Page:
Hand soon discovered that the breeds docile nature, excellent mothering skills, hardiness and ease on the land were attributes that would be a good fit for their farm. She purchased her first four KuneKune in January 2018.
“Within hours of picking them up and bringing them back to the farm, I was in love,” she said. “Within six weeks we purchased another 11 pigs. Since the KuneKune is a slower growing pig, I soon realized that I would need to start with buying a herd of almost adult sized meat-quality kunekune to get the business going to attract a customer base. We harvested our first kunekune from the purchased herd in August of 2018, and in September of 2019, we harvested our first kunekune that were Mkono Farm-born.”
Mkono Farm has taken on the unique responsibility of producing small batch exclusive heritage products for their customers in the Washington D.C., northern Virginia, and Maryland area. Located on the fertile banks of the Patuxent River in southern Maryland, they use their natural environment to raise, grow and harvest food that is “as nature intended: healthy, delicious and sustainably produced.”
Hand is proud of their commitment to ethical and humane treatment of their animals and the environment. She said they take their “farm to table” stewardship seriously, and that their animals are free to roam, socialize and eat at their pleasure, making them happier and thus creating “a perfectly delicious harvest.”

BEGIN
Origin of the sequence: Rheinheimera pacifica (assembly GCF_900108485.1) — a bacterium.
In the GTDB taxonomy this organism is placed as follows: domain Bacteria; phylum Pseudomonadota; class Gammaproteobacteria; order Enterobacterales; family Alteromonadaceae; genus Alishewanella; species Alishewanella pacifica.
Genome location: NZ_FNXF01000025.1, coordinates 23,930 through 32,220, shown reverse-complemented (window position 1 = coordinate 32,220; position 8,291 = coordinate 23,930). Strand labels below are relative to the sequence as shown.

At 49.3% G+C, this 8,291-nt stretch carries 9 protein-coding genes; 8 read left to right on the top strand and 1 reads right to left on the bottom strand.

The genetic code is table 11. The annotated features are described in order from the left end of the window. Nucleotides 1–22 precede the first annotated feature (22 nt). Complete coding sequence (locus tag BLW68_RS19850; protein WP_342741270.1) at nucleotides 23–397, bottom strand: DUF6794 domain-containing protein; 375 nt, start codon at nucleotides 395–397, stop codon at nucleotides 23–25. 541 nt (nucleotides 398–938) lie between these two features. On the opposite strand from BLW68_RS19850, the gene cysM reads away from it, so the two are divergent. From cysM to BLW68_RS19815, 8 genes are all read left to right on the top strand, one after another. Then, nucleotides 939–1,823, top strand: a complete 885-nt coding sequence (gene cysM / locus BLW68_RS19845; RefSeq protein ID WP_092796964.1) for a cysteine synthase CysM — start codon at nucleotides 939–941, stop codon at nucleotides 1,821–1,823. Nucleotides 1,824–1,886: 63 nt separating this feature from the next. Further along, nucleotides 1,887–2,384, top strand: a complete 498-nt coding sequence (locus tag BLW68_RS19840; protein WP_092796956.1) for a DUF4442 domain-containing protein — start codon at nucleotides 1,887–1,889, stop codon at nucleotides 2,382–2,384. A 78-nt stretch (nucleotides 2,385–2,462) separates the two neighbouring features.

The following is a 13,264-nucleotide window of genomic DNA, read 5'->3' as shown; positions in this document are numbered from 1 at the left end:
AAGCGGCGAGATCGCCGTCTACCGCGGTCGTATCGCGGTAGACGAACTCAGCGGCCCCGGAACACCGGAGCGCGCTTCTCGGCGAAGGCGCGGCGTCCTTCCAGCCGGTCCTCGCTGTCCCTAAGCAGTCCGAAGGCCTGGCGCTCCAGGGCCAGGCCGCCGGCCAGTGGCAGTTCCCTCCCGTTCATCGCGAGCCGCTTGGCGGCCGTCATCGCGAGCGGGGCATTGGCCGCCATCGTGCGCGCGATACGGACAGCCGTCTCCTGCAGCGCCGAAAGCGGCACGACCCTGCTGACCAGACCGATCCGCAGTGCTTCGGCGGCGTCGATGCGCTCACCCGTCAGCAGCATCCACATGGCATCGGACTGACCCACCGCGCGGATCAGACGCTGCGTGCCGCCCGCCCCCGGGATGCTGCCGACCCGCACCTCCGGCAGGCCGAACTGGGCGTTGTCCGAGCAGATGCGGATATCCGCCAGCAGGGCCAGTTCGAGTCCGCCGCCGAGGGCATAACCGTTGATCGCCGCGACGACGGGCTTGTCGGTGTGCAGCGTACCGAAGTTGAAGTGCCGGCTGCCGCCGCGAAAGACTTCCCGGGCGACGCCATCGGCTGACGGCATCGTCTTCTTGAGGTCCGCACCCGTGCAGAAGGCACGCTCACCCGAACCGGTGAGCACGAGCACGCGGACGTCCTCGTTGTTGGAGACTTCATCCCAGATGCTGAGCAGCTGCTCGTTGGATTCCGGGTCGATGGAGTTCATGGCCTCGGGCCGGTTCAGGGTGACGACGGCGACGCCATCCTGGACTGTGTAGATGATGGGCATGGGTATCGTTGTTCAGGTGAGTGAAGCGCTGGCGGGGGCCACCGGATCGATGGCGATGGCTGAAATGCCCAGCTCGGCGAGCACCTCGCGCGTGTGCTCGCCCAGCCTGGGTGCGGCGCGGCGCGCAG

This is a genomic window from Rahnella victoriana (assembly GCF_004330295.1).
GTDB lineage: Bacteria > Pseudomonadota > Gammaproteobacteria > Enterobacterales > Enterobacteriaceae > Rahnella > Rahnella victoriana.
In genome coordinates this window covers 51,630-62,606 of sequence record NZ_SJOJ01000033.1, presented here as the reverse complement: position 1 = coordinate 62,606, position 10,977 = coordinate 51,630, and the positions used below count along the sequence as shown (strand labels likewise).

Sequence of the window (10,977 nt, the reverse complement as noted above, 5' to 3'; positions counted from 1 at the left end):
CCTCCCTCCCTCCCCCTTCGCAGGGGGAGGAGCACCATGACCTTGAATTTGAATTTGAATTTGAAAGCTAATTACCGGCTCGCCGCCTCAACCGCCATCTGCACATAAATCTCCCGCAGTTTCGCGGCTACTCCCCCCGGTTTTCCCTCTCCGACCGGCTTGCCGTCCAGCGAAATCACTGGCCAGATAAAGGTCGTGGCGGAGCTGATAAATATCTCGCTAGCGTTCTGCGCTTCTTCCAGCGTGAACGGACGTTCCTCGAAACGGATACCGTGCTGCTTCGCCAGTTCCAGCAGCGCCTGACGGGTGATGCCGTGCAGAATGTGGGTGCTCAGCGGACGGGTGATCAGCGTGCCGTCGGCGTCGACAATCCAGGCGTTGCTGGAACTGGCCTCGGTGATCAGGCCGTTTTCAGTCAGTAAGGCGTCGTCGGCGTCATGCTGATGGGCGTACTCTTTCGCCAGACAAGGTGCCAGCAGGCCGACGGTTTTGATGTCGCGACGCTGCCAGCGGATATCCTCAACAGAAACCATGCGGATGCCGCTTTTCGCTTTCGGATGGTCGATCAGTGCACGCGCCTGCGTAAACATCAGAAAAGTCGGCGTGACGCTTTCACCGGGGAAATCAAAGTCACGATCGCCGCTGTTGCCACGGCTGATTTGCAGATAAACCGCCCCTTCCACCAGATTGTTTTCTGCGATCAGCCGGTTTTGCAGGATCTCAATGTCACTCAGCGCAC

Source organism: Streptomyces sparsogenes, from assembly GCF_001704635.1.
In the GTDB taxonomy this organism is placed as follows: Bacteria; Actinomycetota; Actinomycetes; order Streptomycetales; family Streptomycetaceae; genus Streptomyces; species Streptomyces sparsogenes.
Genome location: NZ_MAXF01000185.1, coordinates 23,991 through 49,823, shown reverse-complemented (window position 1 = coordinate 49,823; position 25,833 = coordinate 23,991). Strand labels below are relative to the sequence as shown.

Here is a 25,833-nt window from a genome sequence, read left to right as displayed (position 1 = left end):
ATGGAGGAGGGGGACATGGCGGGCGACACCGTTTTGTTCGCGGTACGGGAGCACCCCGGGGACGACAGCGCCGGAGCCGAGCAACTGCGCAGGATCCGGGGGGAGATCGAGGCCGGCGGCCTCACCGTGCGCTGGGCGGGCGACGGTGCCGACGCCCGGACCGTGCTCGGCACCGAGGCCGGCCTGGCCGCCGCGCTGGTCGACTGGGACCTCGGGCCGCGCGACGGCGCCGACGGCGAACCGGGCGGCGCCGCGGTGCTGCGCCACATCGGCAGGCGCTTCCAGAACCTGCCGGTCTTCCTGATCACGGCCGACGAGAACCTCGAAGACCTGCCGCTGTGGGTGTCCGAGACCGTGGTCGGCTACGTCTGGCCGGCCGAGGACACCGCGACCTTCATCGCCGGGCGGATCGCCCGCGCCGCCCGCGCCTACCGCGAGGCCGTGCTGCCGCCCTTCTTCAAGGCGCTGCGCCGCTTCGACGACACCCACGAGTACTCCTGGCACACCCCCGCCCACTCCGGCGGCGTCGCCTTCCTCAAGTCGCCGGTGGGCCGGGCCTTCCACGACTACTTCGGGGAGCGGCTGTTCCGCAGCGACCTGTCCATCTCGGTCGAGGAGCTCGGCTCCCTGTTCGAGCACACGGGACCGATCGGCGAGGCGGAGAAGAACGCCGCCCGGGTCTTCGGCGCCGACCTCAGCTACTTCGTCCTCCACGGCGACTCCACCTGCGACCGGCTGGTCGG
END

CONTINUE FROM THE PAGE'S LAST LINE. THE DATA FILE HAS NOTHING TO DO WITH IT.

The Hand family strives to utilize the KuneKune pig in every facet they can — selling show stock, breeding stock, homestead stock, and feeders to whole pig, roasters, and meat by the cut.
They were also able to expand the profitability of the pigs by utilizing the kunekune at all ages within the pork industry. Being smaller in size from two months to nine months of age the kunekune make perfect roasters and BBQ pigs. Between nine and 12 months of age they can use them for smaller cuts or sausage. Then at 12 to 15 months of age, they go as wholes, halves and cuts.
Mknono Farms offers their customers USDA processed, vacuum sealed, quick-frozen individual cuts, or by custom order for whole, half and other custom cuts. For custom orders they will arrange to and from transportation of the animals and the product from the processing facility. Their processed pork products include bacon, sausage, ham and other specialty charcuterie.
Hand sells pork bi-monthly and fresh at Let’s Meat on the Avenue in Alexandria, Virginia, and she also participated in three local Calvert County farmers markets this year.
“We also have a website that many of our customers utilize for ordering,” Hand said. “We have been very busy this year harvesting on demand. By that I mean, as fast as we are bringing it back from the processor, it is sold with in days. We are having a hard time keeping up with demand, which is a good problem to have.”
As with any farming enterprise however, there were hurdles to conquer to get Hand to where she is today. As an out-of-town, beginning again female farmer, and with a fairly unknown product, Hand faced a series of challenges to get the production off the ground.